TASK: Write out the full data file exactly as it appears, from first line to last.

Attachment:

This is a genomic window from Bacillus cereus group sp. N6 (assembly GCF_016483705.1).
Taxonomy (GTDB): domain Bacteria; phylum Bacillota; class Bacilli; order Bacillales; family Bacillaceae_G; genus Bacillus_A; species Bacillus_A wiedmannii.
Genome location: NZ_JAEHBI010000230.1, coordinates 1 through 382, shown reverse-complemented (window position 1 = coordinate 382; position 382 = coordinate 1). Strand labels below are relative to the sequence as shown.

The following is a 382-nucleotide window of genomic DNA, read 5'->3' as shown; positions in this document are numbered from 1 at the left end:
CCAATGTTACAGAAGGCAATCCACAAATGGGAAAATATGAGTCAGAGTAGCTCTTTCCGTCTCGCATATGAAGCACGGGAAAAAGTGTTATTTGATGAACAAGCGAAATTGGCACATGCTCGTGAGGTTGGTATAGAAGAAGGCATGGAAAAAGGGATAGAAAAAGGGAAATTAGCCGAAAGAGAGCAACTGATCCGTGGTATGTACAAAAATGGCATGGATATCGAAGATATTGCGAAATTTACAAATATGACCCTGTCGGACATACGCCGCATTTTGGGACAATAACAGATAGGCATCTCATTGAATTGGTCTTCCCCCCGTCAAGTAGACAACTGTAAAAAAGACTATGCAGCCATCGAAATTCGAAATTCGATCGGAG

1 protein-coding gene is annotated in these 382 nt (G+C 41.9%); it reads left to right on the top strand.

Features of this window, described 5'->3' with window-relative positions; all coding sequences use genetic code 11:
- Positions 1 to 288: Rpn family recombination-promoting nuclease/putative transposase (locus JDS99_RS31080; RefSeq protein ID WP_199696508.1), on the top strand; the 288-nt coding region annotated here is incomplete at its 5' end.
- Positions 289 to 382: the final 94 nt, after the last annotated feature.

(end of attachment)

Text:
This is a genomic window from Bacillus cereus group sp. N6 (assembly GCF_016483705.1).
Taxonomy (GTDB): domain Bacteria; phylum Bacillota; class Bacilli; order Bacillales; family Bacillaceae_G; genus Bacillus_A; species Bacillus_A wiedmannii.
Genome location: NZ_JAEHBI010000230.1, coordinates 1 through 382, shown reverse-complemented (window position 1 = coordinate 382; position 382 = coordinate 1). Strand labels below are relative to the sequence as shown.

The following is a 382-nucleotide window of genomic DNA, read 5'->3' as shown; positions in this document are numbered from 1 at the left end:
CCAATGTTACAGAAGGCAATCCACAAATGGGAAAATATGAGTCAGAGTAGCTCTTTCCGTCTCGCATATGAAGCACGGGAAAAAGTGTTATTTGATGAACAAGCGAAATTGGCACATGCTCGTGAGGTTGGTATAGAAGAAGGCATGGAAAAAGGGATAGAAAAAGGGAAATTAGCCGAAAGAGAGCAACTGATCCGTGGTATGTACAAAAATGGCATGGATATCGAAGATATTGCGAAATTTACAAATATGACCCTGTCGGACATACGCCGCATTTTGGGACAATAACAGATAGGCATCTCATTGAATTGGTCTTCCCCCCGTCAAGTAGACAACTGTAAAAAAGACTATGCAGCCATCGAAATTCGAAATTCGATCGGAG

1 protein-coding gene is annotated in these 382 nt (G+C 41.9%); it reads left to right on the top strand.

Features of this window, described 5'->3' with window-relative positions; all coding sequences use genetic code 11:
- Positions 1 to 288: Rpn family recombination-promoting nuclease/putative transposase (locus JDS99_RS31080; RefSeq protein ID WP_199696508.1), on the top strand; the 288-nt coding region annotated here is incomplete at its 5' end.
- Positions 289 to 382: the final 94 nt, after the last annotated feature.